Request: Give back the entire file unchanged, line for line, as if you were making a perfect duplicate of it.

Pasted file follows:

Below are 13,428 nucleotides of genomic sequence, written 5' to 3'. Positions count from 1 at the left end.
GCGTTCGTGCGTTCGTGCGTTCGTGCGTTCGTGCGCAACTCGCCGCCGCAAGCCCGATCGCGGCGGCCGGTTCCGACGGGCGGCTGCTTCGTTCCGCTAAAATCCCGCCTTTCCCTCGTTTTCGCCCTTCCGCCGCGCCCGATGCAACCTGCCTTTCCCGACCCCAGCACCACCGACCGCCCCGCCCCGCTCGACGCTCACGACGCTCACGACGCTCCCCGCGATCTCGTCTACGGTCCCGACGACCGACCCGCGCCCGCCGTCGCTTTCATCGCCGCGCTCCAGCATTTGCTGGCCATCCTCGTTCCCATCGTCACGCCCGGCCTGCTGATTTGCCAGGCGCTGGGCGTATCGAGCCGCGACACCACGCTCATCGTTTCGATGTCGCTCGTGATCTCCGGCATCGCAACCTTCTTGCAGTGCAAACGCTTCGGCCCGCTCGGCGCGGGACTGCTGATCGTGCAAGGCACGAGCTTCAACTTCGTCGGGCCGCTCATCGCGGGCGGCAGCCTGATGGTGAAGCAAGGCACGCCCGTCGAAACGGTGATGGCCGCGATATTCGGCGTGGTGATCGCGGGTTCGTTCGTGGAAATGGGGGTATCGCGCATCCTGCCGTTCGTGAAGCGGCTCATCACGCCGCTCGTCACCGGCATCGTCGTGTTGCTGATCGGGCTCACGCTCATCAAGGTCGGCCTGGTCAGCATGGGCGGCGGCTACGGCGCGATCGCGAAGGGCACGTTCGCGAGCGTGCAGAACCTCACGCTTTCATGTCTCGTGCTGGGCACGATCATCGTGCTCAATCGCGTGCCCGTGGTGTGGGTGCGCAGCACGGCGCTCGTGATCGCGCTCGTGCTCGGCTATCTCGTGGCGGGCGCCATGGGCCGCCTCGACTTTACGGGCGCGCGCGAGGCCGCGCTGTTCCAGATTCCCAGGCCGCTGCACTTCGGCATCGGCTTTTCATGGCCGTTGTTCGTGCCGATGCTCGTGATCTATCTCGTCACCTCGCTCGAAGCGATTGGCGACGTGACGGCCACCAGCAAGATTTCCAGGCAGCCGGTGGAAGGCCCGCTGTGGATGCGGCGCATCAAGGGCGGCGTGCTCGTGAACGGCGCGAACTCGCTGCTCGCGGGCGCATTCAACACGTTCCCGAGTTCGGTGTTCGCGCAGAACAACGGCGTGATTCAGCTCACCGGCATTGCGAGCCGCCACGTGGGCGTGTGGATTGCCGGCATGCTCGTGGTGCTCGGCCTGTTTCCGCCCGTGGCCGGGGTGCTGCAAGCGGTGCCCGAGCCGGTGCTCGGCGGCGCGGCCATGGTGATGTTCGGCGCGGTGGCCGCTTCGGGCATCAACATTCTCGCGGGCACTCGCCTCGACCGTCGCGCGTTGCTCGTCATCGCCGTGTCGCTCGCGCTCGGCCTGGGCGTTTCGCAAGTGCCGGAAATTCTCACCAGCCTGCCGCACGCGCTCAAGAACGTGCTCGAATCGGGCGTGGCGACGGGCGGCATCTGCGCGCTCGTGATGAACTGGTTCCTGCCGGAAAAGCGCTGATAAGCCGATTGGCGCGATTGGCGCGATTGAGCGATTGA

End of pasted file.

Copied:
Below are 13,428 nucleotides of genomic sequence, written 5' to 3'. Positions count from 1 at the left end.
GCGTTCGTGCGTTCGTGCGTTCGTGCGTTCGTGCGCAACTCGCCGCCGCAAGCCCGATCGCGGCGGCCGGTTCCGACGGGCGGCTGCTTCGTTCCGCTAAAATCCCGCCTTTCCCTCGTTTTCGCCCTTCCGCCGCGCCCGATGCAACCTGCCTTTCCCGACCCCAGCACCACCGACCGCCCCGCCCCGCTCGACGCTCACGACGCTCACGACGCTCCCCGCGATCTCGTCTACGGTCCCGACGACCGACCCGCGCCCGCCGTCGCTTTCATCGCCGCGCTCCAGCATTTGCTGGCCATCCTCGTTCCCATCGTCACGCCCGGCCTGCTGATTTGCCAGGCGCTGGGCGTATCGAGCCGCGACACCACGCTCATCGTTTCGATGTCGCTCGTGATCTCCGGCATCGCAACCTTCTTGCAGTGCAAACGCTTCGGCCCGCTCGGCGCGGGACTGCTGATCGTGCAAGGCACGAGCTTCAACTTCGTCGGGCCGCTCATCGCGGGCGGCAGCCTGATGGTGAAGCAAGGCACGCCCGTCGAAACGGTGATGGCCGCGATATTCGGCGTGGTGATCGCGGGTTCGTTCGTGGAAATGGGGGTATCGCGCATCCTGCCGTTCGTGAAGCGGCTCATCACGCCGCTCGTCACCGGCATCGTCGTGTTGCTGATCGGGCTCACGCTCATCAAGGTCGGCCTGGTCAGCATGGGCGGCGGCTACGGCGCGATCGCGAAGGGCACGTTCGCGAGCGTGCAGAACCTCACGCTTTCATGTCTCGTGCTGGGCACGATCATCGTGCTCAATCGCGTGCCCGTGGTGTGGGTGCGCAGCACGGCGCTCGTGATCGCGCTCGTGCTCGGCTATCTCGTGGCGGGCGCCATGGGCCGCCTCGACTTTACGGGCGCGCGCGAGGCCGCGCTGTTCCAGATTCCCAGGCCGCTGCACTTCGGCATCGGCTTTTCATGGCCGTTGTTCGTGCCGATGCTCGTGATCTATCTCGTCACCTCGCTCGAAGCGATTGGCGACGTGACGGCCACCAGCAAGATTTCCAGGCAGCCGGTGGAAGGCCCGCTGTGGATGCGGCGCATCAAGGGCGGCGTGCTCGTGAACGGCGCGAACTCGCTGCTCGCGGGCGCATTCAACACGTTCCCGAGTTCGGTGTTCGCGCAGAACAACGGCGTGATTCAGCTCACCGGCATTGCGAGCCGCCACGTGGGCGTGTGGATTGCCGGCATGCTCGTGGTGCTCGGCCTGTTTCCGCCCGTGGCCGGGGTGCTGCAAGCGGTGCCCGAGCCGGTGCTCGGCGGCGCGGCCATGGTGATGTTCGGCGCGGTGGCCGCTTCGGGCATCAACATTCTCGCGGGCACTCGCCTCGACCGTCGCGCGTTGCTCGTCATCGCCGTGTCGCTCGCGCTCGGCCTGGGCGTTTCGCAAGTGCCGGAAATTCTCACCAGCCTGCCGCACGCGCTCAAGAACGTGCTCGAATCGGGCGTGGCGACGGGCGGCATCTGCGCGCTCGTGATGAACTGGTTCCTGCCGGAAAAGCGCTGATAAGCCGATTGGCGCGATTGGCGCGATTGAGCGATTGA